Desperate to have a son , Mumbai couple are parents at 60 via IVF


-INPUTS BY GITANJALI CHANDRASEKHARAN

Mumbai couple that turned parents at 60 via IVF juggle ecstasy and ethical dilemmas 35 days into nurturing their first-born.It’s 39 degrees on a Friday morning in Vond village of Bhachau in Kutch district, Gujarat. The rains have been playing characteristically truant. In a courtyard canopied by jamun trees lies a cot lined by a lived-in cotton razai. A bundle of white mul sits at its centre, a box of pendas lying to one side. Suddenly, there’s movement.

As if in sync, four women who up until then have been sharing a leisurely chat, spring to their feet. One reverentially lifts the mul. Punjiben Patel’s 25-day-old son has risen from his siesta.

HOLY MOTHER OF GOD!

Mumbai couple that turned parents at 60 via IVF, juggle surprise, ecstacy and ethical dilemmas 35 days into nurturing their ‘miracle’.

“Maaro dikro, maaro Nandlal,” she coos, holding him up, his plump cheek pressed against hers. The smothering is warranted.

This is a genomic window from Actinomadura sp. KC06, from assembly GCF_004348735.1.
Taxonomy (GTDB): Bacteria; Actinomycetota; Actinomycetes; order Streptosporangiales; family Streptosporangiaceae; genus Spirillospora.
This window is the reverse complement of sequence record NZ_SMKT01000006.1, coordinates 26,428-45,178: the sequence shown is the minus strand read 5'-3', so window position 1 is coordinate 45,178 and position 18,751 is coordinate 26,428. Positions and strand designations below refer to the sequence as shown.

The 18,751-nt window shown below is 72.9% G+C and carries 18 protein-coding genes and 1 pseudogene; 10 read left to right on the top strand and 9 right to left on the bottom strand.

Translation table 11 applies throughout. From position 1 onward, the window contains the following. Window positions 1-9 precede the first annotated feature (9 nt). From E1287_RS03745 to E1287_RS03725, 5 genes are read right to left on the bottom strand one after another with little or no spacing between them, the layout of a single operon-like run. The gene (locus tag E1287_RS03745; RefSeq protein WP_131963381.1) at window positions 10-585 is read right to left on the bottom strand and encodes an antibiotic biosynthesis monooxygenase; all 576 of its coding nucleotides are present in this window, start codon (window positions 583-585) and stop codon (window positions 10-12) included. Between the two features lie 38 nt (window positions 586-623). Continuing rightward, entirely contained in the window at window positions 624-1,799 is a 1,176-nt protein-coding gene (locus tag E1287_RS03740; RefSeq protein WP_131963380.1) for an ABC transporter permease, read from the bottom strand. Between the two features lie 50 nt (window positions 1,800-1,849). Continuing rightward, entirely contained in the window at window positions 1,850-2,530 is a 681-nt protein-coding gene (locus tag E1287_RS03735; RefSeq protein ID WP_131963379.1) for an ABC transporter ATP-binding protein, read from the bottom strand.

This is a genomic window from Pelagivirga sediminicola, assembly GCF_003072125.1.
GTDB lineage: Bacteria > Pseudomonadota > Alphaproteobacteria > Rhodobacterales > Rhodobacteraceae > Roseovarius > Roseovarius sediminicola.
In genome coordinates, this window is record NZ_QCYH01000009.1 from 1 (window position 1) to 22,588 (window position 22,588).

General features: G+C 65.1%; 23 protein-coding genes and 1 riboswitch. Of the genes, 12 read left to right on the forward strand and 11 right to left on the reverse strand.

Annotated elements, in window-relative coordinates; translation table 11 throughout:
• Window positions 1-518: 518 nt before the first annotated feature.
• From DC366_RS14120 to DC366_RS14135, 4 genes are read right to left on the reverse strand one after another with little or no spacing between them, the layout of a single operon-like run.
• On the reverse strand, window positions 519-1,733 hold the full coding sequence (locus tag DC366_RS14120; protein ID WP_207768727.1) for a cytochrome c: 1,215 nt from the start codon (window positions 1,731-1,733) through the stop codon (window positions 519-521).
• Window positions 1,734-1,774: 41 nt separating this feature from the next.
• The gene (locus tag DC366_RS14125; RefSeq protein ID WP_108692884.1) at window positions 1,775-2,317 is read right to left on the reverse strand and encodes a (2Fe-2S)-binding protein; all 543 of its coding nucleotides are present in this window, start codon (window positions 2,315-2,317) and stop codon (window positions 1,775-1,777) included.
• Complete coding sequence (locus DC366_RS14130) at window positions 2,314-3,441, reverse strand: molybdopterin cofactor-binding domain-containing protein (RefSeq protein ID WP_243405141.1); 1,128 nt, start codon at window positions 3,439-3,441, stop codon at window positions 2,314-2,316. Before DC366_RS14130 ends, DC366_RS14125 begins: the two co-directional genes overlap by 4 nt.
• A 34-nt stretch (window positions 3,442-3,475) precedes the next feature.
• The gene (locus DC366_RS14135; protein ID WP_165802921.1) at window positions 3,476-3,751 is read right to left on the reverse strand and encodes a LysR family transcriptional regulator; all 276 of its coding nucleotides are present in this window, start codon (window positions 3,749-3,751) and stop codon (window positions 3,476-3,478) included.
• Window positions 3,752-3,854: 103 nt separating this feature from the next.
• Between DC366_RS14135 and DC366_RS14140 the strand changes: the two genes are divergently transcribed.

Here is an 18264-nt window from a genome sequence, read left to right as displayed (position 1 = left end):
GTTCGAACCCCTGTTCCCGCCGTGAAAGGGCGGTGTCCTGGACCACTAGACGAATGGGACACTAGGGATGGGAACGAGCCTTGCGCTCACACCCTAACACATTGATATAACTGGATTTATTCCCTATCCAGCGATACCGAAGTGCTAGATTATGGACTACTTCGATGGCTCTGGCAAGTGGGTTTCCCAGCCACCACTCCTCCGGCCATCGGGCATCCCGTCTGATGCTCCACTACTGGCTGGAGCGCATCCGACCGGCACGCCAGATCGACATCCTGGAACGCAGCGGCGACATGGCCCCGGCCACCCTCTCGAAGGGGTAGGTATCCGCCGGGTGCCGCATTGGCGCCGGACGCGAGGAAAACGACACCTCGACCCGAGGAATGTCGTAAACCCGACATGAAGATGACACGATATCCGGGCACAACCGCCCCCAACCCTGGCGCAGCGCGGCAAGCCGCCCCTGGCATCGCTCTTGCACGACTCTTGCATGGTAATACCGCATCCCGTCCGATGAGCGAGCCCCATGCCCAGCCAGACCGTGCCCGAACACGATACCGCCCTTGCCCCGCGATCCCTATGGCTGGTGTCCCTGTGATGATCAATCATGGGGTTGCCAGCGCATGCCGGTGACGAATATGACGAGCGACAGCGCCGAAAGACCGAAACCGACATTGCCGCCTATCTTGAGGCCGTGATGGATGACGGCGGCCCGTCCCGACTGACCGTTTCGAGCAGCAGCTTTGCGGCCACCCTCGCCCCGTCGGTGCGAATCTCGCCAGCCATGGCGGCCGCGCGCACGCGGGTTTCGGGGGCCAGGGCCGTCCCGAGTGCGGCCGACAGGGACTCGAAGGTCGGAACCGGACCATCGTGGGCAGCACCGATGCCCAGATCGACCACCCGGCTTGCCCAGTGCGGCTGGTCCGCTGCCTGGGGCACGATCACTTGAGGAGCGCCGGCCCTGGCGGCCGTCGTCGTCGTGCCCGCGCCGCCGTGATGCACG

Punjiben became a mother for the first time at 60, 15 years after menopause pulled the plug on her hope to conceive. On May 30, she delivered a healthy baby boy weighing 3.9 kg at Ahmedabadbased IVF specialist Dr Mehul Damani’s clinic. Back in their village, she and husband Ranchhodbhai have been playing host to a relentless stream of visitors keen to meet the miracle baby. Among them is Dimple Premji Patel, an 18-year-old Class 12 student, excited to meet her newborn ‘uncle’. Daughter to Ranchhodbhai’s cousin, Premji Patel, she laughs, “He isn’t just my kaka. Ranchhod kaka’s grand niece was born just the other day, which makes this little one a nana (grandfather) too!”

The family tree synchrony spoiled by age is hardly a concern for the Patels. What is, is what the baby should be named. It’s Jeth month, a time of darkness, which is why Punjiben has decided to name him post-Amavasya when Ashadi Beej sets in. “Then it will be light again,” one of the visitors say in approval.